Golf’s stars, like its fashion, have transformed greatly during the past 50 years.
The world’s best players now spend more time in the fitness trailer than on the 19th hole. Many of the PGA tour’s golf courses reflect a trend of favoring longer hitters who like to overpower golf courses with booming drives.
There’s been talk of changing the golf ball and rolling back equipment to offset the gains in how far players now hit the ball.
Harbour Town Golf Links on Hilton Head Island might always be a place that needs no such protection, despite being among the shorter courses the pros face during the year. As players prepare for the 50th Heritage, they recognize the course Pete Dye and Jack Nicklaus built on a Lowcountry swamp as one that’s held up to the game’s best throughout the decades.
“It’s always in the top five of everybody’s rankings of courses on tour,” five-time Heritage champion Davis Love III said at Harbour Town last year. “It’s just stood the test of time without really much adding of length. And always produces great champions.”
The tree-lined, par-71 layout forces players to be precise. That means not only finding the fairway, but the correct side of the fairway on many drives to ensure the correct angle to approach a green.
Trees aren’t the only defense. There are the small greens, waste areas, pot bunkers and water hazards — all designed to intimidate and reward the bold.
The grandest hazard of them all awaits players on the final tee. The 18th hole runs the link of Calibogue Sound with the iconic lighthouse as a backdrop.
From the wide fairway are sweeping views of sparkling water, sailboats and yachts. The green juts into the marsh and is protected by sand traps in the front and back, an intimidating final approach for those wanting to win the tartan jacket.
Cut out the trees, and Harbour Town would still be a great course, Love said last year. He used the par-4 10th hole as an example, where players gamble with the water on the left off the tee to earn the best angle to approach the green.
Harbour Town and Hilton Head have changed in recent years.
A new $23 million clubhouse has welcomed players since 2015. The course underwent a major renovation the same year to replace all of the grass and rebuild greens.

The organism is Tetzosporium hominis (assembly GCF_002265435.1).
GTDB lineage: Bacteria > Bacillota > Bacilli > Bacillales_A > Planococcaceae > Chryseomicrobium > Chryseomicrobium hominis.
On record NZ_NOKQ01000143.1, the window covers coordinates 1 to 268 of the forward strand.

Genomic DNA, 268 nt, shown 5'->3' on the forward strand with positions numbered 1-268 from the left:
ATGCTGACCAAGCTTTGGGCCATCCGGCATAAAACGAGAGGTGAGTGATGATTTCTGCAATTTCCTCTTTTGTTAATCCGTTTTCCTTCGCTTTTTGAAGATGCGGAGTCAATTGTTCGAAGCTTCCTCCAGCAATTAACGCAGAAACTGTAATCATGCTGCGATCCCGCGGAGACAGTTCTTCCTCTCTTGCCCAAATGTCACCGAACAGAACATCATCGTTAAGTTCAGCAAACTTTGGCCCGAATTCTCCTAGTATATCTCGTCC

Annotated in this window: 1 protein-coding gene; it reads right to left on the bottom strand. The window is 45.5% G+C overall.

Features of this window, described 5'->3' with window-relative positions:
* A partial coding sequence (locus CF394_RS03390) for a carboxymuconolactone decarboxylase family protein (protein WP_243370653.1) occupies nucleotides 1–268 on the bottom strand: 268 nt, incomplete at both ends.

Hurricane Matthew in 2016 axed some trees and slung debris along the iconic 18th hole. The course survived widespread flooding from Tropical Storm Irma in 2017, snow this winter and more recently, hail during a spring storm.
Dye has been back throughout the years to tinker, as he is inclined to do. That has meant the potential for added length in some places in an effort to force players to hit a longer club off the tee.
The course seemingly hasn’t lost its character.
The “claustrophobic” layout, as Luke Donald called it last year, has gained a reputation as a short-hitters course. But the powerful Love has debunked the thinking with his record number of victories.
World No. 1 Dustin Johnson, one of the game’s longest hitters, will be the latest to test whether Harbour Town can be tamed by a bomber.
“If Dustin decides to play Harbour Town as Harbour Town suggests, he’ll play great,” said George Bryan III, a PGA professional who watched Johnson come up in junior golf and whose son, Wesley, won the Heritage in 2017. “It depends on his patience.”
Patience is required when discerning the correct tiny targets and when the wind blows as the final holes open up to the water.
The par-3 14th hole, one of the easiest on the scorecard for the Sea Pines resort guests despite the carry over water, becomes one of the toughest holes on tour with from the back tee box and the wind swirling. Then after navigating most of the course under the shade of the oaks, the final holes welcome the effect of the winds from Calibogue Sound.
“It’s like a puzzle, this course to me.,” Donald said last year before finishing runner-up at the Heritage for the fifth time. “I think you really have to think your way around it very well.”